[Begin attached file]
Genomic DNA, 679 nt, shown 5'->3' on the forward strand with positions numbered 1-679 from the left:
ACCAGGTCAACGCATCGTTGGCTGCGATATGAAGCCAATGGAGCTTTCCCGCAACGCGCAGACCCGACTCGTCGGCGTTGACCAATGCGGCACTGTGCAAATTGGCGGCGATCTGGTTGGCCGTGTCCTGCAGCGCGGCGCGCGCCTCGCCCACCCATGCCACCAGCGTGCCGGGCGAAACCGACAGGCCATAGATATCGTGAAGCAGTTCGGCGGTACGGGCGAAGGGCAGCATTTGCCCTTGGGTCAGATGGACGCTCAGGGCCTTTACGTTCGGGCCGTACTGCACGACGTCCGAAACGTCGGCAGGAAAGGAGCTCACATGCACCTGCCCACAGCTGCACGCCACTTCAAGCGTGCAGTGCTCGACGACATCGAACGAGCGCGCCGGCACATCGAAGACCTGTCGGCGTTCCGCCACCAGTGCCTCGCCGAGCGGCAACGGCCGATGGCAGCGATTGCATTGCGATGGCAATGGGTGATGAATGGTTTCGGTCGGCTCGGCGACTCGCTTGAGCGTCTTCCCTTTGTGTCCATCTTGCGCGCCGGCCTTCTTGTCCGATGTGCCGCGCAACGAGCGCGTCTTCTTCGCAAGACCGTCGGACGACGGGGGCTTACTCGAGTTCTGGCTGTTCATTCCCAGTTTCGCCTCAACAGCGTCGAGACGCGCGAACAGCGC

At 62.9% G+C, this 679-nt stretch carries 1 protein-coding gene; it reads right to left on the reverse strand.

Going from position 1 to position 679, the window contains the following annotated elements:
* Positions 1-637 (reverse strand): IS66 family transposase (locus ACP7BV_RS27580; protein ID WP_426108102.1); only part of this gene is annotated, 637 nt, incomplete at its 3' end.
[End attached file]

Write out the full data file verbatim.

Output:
Genomic DNA, 679 nt, shown 5'->3' on the forward strand with positions numbered 1-679 from the left:
ACCAGGTCAACGCATCGTTGGCTGCGATATGAAGCCAATGGAGCTTTCCCGCAACGCGCAGACCCGACTCGTCGGCGTTGACCAATGCGGCACTGTGCAAATTGGCGGCGATCTGGTTGGCCGTGTCCTGCAGCGCGGCGCGCGCCTCGCCCACCCATGCCACCAGCGTGCCGGGCGAAACCGACAGGCCATAGATATCGTGAAGCAGTTCGGCGGTACGGGCGAAGGGCAGCATTTGCCCTTGGGTCAGATGGACGCTCAGGGCCTTTACGTTCGGGCCGTACTGCACGACGTCCGAAACGTCGGCAGGAAAGGAGCTCACATGCACCTGCCCACAGCTGCACGCCACTTCAAGCGTGCAGTGCTCGACGACATCGAACGAGCGCGCCGGCACATCGAAGACCTGTCGGCGTTCCGCCACCAGTGCCTCGCCGAGCGGCAACGGCCGATGGCAGCGATTGCATTGCGATGGCAATGGGTGATGAATGGTTTCGGTCGGCTCGGCGACTCGCTTGAGCGTCTTCCCTTTGTGTCCATCTTGCGCGCCGGCCTTCTTGTCCGATGTGCCGCGCAACGAGCGCGTCTTCTTCGCAAGACCGTCGGACGACGGGGGCTTACTCGAGTTCTGGCTGTTCATTCCCAGTTTCGCCTCAACAGCGTCGAGACGCGCGAACAGCGC

At 62.9% G+C, this 679-nt stretch carries 1 protein-coding gene; it reads right to left on the reverse strand.

Going from position 1 to position 679, the window contains the following annotated elements:
* Positions 1-637 (reverse strand): IS66 family transposase (locus ACP7BV_RS27580; protein ID WP_426108102.1); only part of this gene is annotated, 637 nt, incomplete at its 3' end.